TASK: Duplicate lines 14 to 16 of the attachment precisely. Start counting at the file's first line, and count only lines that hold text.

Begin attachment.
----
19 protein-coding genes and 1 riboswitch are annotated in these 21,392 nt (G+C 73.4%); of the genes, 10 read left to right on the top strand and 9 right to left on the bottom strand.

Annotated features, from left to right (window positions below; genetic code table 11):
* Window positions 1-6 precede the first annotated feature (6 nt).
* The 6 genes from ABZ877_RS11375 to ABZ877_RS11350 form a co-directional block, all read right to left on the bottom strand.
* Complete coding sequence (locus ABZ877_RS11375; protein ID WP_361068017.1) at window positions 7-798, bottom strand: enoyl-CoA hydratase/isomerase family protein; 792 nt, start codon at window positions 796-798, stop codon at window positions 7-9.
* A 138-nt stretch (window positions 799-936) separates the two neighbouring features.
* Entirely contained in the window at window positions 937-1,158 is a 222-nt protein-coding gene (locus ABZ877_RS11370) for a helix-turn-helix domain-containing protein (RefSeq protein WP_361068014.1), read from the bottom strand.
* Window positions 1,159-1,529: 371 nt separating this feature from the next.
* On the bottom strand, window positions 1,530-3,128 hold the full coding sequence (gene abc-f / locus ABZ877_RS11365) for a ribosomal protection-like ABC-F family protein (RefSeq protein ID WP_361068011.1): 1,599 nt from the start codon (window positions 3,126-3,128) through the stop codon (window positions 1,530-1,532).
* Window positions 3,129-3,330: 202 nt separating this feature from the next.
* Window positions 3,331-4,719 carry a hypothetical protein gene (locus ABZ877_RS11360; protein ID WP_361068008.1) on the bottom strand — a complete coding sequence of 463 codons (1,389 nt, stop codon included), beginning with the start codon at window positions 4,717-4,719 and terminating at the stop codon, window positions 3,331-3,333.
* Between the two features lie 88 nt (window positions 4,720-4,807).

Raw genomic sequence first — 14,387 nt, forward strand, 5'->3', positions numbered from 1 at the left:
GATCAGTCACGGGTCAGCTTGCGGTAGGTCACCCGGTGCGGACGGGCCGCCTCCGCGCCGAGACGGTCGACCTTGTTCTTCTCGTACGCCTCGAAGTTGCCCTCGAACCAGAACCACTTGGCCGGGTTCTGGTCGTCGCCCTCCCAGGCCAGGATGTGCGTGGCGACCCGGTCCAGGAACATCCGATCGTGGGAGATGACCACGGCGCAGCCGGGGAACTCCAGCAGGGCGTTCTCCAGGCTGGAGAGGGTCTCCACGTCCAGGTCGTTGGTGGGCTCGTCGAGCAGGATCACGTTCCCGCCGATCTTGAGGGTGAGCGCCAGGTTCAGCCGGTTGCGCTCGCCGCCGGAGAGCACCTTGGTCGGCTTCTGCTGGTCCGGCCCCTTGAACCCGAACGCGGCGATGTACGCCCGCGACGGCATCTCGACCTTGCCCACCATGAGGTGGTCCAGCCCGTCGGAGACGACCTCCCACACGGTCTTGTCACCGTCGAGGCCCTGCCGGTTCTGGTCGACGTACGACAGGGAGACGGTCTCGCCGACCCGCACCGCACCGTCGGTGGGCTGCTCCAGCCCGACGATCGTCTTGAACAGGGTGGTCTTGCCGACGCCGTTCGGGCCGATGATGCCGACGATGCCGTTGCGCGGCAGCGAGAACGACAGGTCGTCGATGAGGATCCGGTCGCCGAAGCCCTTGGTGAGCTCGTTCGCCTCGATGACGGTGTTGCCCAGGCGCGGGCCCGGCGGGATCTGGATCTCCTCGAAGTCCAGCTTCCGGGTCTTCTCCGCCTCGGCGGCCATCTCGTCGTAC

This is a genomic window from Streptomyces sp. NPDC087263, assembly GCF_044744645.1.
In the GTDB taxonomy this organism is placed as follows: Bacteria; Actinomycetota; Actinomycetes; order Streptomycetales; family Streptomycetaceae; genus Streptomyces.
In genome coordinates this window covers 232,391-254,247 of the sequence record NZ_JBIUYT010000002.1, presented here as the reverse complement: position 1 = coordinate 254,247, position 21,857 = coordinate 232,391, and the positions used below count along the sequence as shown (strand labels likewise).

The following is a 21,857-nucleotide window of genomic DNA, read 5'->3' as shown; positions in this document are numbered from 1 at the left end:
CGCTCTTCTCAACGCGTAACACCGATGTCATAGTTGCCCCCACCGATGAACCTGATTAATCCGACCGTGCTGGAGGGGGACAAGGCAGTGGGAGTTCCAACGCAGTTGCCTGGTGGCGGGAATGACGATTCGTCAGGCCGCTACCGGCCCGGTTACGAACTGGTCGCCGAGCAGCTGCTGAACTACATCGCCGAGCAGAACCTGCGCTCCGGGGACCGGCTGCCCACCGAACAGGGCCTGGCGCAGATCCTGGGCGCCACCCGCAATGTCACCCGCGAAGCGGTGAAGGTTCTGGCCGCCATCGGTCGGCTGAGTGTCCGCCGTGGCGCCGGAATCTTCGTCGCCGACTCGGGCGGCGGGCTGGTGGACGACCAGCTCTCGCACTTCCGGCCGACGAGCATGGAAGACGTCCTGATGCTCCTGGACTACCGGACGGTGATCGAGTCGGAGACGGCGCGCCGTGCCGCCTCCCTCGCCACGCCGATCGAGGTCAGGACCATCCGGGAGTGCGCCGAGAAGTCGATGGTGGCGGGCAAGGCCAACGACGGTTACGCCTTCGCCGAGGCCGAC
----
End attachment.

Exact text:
GATCAGTCACGGGTCAGCTTGCGGTAGGTCACCCGGTGCGGACGGGCCGCCTCCGCGCCGAGACGGTCGACCTTGTTCTTCTCGTACGCCTCGAAGTTGCCCTCGAACCAGAACCACTTGGCCGGGTTCTGGTCGTCGCCCTCCCAGGCCAGGATGTGCGTGGCGACCCGGTCCAGGAACATCCGATCGTGGGAGATGACCACGGCGCAGCCGGGGAACTCCAGCAGGGCGTTCTCCAGGCTGGAGAGGGTCTCCACGTCCAGGTCGTTGGTGGGCTCGTCGAGCAGGATCACGTTCCCGCCGATCTTGAGGGTGAGCGCCAGGTTCAGCCGGTTGCGCTCGCCGCCGGAGAGCACCTTGGTCGGCTTCTGCTGGTCCGGCCCCTTGAACCCGAACGCGGCGATGTACGCCCGCGACGGCATCTCGACCTTGCCCACCATGAGGTGGTCCAGCCCGTCGGAGACGACCTCCCACACGGTCTTGTCACCGTCGAGGCCCTGCCGGTTCTGGTCGACGTACGACAGGGAGACGGTCTCGCCGACCCGCACCGCACCGTCGGTGGGCTGCTCCAGCCCGACGATCGTCTTGAACAGGGTGGTCTTGCCGACGCCGTTCGGGCCGATGATGCCGACGATGCCGTTGCGCGGCAGCGAGAACGACAGGTCGTCGATGAGGATCCGGTCGCCGAAGCCCTTGGTGAGCTCGTTCGCCTCGATGACGGTGTTGCCCAGGCGCGGGCCCGGCGGGATCTGGATCTCCTCGAAGTCCAGCTTCCGGGTCTTCTCCGCCTCGGCGGCCATCTCGTCGTAC

This is a genomic window from Streptomyces sp. NPDC087263, assembly GCF_044744645.1.
In the GTDB taxonomy this organism is placed as follows: Bacteria; Actinomycetota; Actinomycetes; order Streptomycetales; family Streptomycetaceae; genus Streptomyces.